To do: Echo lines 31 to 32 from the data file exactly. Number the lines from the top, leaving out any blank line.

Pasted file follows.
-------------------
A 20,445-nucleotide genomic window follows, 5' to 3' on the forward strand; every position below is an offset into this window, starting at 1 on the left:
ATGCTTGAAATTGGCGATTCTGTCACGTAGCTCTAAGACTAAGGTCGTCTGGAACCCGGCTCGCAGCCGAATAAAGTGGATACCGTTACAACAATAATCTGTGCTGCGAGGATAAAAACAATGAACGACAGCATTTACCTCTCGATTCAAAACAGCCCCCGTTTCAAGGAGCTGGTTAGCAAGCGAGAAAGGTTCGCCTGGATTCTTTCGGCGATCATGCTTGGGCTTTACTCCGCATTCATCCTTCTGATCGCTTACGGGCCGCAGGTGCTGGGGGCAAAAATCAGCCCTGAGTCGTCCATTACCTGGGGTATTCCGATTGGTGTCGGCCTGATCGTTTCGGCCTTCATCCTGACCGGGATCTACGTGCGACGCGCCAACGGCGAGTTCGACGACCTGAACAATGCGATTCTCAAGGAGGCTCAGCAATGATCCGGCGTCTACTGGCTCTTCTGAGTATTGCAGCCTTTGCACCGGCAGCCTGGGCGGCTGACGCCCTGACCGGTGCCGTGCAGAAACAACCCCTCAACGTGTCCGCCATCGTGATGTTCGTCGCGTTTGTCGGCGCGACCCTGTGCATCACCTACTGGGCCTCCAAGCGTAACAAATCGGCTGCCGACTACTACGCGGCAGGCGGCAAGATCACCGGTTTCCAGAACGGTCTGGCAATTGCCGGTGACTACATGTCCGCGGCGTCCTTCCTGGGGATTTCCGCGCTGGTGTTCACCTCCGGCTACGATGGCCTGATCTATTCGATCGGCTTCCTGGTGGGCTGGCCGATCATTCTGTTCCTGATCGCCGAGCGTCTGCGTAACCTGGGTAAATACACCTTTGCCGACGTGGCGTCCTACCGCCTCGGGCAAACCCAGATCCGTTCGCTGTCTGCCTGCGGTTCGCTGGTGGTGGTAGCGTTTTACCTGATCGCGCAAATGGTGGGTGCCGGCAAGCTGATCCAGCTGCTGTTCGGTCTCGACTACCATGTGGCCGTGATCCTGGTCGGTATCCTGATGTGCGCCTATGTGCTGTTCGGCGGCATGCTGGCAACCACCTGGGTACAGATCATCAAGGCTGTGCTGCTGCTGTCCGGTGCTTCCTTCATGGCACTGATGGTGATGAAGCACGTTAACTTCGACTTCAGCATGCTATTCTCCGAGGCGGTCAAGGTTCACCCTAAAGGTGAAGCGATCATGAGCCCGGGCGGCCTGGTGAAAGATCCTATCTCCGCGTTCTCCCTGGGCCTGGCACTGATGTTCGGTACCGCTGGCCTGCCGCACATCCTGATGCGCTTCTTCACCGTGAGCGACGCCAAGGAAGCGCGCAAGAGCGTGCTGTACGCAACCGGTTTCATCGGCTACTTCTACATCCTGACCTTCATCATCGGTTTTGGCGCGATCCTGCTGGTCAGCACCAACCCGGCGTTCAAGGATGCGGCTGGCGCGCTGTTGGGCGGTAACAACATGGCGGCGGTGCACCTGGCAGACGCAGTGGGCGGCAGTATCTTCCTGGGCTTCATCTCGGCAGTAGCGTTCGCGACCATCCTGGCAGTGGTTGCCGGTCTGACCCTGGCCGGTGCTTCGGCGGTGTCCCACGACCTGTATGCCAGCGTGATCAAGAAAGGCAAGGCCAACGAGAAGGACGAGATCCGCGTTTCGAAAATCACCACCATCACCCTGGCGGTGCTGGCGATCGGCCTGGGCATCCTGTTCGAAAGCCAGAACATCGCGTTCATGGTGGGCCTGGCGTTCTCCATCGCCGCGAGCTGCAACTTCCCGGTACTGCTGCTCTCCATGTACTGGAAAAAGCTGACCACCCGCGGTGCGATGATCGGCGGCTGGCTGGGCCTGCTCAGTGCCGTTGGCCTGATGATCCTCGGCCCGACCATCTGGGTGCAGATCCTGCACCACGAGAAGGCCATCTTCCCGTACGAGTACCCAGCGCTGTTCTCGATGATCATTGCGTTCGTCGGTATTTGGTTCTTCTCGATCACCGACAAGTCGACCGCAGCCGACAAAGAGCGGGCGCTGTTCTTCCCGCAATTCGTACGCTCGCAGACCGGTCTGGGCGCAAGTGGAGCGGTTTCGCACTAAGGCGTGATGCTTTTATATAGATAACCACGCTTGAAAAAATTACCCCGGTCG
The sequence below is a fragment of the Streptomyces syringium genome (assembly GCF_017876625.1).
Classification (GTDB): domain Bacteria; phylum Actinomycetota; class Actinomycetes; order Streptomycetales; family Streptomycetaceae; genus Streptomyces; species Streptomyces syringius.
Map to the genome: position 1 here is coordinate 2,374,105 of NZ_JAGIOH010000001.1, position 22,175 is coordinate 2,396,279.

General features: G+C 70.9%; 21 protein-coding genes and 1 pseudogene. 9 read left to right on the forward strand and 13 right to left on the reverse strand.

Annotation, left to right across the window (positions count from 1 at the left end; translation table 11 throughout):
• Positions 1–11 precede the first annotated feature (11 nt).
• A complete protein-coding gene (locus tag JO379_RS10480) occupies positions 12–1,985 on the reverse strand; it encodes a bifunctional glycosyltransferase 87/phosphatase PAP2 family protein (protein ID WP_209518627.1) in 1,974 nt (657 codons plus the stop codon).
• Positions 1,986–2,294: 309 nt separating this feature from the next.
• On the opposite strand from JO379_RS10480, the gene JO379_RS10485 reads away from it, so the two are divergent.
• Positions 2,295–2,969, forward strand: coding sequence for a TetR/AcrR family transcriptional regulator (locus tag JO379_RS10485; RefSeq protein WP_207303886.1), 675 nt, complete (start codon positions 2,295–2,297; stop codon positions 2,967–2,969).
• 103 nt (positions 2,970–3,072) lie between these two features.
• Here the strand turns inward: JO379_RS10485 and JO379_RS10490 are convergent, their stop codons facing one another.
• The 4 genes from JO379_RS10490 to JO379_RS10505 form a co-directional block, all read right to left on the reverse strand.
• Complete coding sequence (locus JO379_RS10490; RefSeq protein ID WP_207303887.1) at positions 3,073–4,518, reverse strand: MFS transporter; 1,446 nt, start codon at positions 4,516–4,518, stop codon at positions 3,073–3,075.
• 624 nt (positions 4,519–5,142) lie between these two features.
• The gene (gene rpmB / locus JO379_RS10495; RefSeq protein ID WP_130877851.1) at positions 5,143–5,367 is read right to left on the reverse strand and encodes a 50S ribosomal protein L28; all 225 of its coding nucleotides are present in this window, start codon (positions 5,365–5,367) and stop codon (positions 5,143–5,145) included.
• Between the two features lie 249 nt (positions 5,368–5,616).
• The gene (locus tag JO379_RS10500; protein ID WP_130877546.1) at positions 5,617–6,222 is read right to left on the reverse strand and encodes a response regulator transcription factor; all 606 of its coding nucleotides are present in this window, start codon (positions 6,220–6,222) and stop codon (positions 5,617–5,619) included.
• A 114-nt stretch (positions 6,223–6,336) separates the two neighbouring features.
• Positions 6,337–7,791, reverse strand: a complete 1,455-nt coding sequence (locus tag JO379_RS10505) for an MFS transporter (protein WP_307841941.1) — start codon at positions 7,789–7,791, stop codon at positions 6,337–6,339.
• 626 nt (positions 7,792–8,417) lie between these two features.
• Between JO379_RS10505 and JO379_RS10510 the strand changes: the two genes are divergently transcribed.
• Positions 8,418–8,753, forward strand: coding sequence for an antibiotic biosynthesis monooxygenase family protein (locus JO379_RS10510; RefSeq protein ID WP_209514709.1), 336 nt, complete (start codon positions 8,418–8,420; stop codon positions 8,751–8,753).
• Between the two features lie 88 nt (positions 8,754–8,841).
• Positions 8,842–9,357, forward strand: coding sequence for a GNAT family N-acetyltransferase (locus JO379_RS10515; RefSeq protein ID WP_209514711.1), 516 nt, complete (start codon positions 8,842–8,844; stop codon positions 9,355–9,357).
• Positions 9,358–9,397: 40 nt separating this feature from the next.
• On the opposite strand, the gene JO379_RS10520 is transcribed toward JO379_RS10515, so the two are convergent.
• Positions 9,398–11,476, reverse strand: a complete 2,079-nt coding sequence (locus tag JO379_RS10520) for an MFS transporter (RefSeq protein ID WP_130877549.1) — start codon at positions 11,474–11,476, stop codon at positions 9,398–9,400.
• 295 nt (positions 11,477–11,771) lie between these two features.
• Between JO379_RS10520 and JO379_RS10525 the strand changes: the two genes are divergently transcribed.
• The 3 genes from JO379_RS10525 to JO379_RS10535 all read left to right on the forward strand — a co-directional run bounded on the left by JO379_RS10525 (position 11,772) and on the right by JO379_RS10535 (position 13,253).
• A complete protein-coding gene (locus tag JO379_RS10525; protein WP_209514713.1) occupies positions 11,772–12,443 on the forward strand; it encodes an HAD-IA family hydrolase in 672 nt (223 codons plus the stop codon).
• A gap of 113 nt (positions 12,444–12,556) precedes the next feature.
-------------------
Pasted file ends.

• 295 nt (positions 11,477–11,771) lie between these two features.
• Between JO379_RS10520 and JO379_RS10525 the strand changes: the two genes are divergently transcribed.